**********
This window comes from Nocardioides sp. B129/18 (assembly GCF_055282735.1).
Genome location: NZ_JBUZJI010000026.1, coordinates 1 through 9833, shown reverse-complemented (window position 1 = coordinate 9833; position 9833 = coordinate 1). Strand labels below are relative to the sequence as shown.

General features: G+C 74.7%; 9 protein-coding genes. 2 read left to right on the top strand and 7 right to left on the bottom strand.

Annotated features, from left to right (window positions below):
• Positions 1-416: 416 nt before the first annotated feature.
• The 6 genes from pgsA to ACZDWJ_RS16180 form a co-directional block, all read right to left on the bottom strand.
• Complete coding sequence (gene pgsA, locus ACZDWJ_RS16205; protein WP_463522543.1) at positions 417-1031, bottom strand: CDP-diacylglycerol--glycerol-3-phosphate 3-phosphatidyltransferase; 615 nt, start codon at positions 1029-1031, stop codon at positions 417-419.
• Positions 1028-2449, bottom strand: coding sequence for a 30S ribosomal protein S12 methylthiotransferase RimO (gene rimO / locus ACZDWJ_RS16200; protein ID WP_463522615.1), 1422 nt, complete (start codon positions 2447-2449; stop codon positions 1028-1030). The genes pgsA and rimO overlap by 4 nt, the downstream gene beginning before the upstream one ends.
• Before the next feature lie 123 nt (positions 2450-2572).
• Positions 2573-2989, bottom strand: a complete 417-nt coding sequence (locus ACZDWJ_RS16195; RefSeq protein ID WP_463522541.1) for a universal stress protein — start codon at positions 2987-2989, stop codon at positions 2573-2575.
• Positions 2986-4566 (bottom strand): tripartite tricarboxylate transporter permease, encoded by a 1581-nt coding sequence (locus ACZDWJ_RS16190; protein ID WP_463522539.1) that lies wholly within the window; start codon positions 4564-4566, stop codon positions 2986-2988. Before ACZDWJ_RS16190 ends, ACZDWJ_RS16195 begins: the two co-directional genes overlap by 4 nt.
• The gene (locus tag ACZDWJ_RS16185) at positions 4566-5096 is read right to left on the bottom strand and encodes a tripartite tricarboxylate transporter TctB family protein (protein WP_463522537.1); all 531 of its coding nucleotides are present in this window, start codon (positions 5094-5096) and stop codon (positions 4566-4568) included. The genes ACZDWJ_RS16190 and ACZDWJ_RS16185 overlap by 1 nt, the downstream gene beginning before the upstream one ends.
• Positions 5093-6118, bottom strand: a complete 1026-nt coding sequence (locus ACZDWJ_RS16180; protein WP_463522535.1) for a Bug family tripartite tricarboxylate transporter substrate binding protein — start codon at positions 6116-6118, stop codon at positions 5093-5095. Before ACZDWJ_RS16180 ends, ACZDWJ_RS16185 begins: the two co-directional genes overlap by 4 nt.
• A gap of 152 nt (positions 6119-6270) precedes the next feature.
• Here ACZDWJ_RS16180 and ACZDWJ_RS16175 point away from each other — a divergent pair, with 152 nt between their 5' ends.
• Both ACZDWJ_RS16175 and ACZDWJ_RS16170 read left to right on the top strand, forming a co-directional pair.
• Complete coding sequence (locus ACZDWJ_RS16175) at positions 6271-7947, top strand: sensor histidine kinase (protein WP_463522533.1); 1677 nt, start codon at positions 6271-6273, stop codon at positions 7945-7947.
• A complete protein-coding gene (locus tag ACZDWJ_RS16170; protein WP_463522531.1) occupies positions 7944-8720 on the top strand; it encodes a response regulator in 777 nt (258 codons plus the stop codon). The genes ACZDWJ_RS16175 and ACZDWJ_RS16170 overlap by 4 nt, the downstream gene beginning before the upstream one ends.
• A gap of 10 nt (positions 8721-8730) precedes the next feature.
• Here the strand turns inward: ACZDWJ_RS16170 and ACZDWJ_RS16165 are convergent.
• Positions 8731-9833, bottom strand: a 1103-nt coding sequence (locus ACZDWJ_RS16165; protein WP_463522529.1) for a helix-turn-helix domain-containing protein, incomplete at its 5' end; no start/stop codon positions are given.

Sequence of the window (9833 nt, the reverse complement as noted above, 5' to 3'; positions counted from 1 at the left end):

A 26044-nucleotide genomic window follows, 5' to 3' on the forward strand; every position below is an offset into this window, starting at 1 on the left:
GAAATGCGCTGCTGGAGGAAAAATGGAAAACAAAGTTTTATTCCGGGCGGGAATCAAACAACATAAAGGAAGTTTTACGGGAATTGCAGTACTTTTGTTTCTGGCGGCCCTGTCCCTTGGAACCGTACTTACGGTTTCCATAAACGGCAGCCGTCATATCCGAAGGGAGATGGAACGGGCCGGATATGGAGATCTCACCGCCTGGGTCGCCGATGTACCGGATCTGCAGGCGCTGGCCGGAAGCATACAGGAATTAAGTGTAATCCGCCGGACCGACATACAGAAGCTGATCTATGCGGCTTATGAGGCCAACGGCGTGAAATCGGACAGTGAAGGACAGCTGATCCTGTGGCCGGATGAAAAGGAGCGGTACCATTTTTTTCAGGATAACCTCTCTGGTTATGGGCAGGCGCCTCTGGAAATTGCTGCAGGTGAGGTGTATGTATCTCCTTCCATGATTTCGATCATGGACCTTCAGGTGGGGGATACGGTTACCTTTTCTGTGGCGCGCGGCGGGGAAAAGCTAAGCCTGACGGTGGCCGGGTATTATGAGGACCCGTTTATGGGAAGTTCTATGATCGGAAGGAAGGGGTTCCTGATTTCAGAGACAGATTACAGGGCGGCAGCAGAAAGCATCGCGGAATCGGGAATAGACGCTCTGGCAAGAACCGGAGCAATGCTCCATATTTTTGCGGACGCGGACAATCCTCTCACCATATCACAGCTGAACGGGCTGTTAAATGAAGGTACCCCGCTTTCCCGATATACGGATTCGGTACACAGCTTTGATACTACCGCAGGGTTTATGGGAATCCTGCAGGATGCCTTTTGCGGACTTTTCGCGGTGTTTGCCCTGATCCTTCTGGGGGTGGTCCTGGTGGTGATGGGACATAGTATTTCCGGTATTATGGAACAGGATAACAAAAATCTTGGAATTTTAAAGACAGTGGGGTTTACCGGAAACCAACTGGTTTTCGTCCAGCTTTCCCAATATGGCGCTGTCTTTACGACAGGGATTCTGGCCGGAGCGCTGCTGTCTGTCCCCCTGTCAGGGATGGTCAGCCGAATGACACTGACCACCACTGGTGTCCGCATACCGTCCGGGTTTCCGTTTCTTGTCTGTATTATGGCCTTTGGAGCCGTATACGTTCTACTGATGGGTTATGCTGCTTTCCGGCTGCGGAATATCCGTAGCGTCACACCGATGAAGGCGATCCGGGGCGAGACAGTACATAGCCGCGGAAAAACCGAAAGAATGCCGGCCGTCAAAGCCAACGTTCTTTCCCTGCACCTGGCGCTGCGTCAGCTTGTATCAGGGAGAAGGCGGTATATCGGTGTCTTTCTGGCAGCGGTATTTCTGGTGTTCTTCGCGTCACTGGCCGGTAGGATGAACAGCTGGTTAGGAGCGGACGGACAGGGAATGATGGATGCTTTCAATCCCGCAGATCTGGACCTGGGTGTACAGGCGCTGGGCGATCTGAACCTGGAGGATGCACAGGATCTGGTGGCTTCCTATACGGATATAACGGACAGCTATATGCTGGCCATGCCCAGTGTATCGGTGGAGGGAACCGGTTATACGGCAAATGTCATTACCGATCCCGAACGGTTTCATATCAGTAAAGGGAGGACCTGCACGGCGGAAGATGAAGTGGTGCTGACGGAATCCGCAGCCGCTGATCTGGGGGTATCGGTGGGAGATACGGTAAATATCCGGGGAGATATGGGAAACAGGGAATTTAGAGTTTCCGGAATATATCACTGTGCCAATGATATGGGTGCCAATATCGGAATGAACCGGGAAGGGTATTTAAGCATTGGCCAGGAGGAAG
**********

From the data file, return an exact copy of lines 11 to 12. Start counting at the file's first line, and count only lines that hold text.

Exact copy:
• Positions 2986-4566 (bottom strand): tripartite tricarboxylate transporter permease, encoded by a 1581-nt coding sequence (locus ACZDWJ_RS16190; protein ID WP_463522539.1) that lies wholly within the window; start codon positions 4564-4566, stop codon positions 2986-2988. Before ACZDWJ_RS16190 ends, ACZDWJ_RS16195 begins: the two co-directional genes overlap by 4 nt.
• The gene (locus tag ACZDWJ_RS16185) at positions 4566-5096 is read right to left on the bottom strand and encodes a tripartite tricarboxylate transporter TctB family protein (protein WP_463522537.1); all 531 of its coding nucleotides are present in this window, start codon (positions 5094-5096) and stop codon (positions 4566-4568) included. The genes ACZDWJ_RS16190 and ACZDWJ_RS16185 overlap by 1 nt, the downstream gene beginning before the upstream one ends.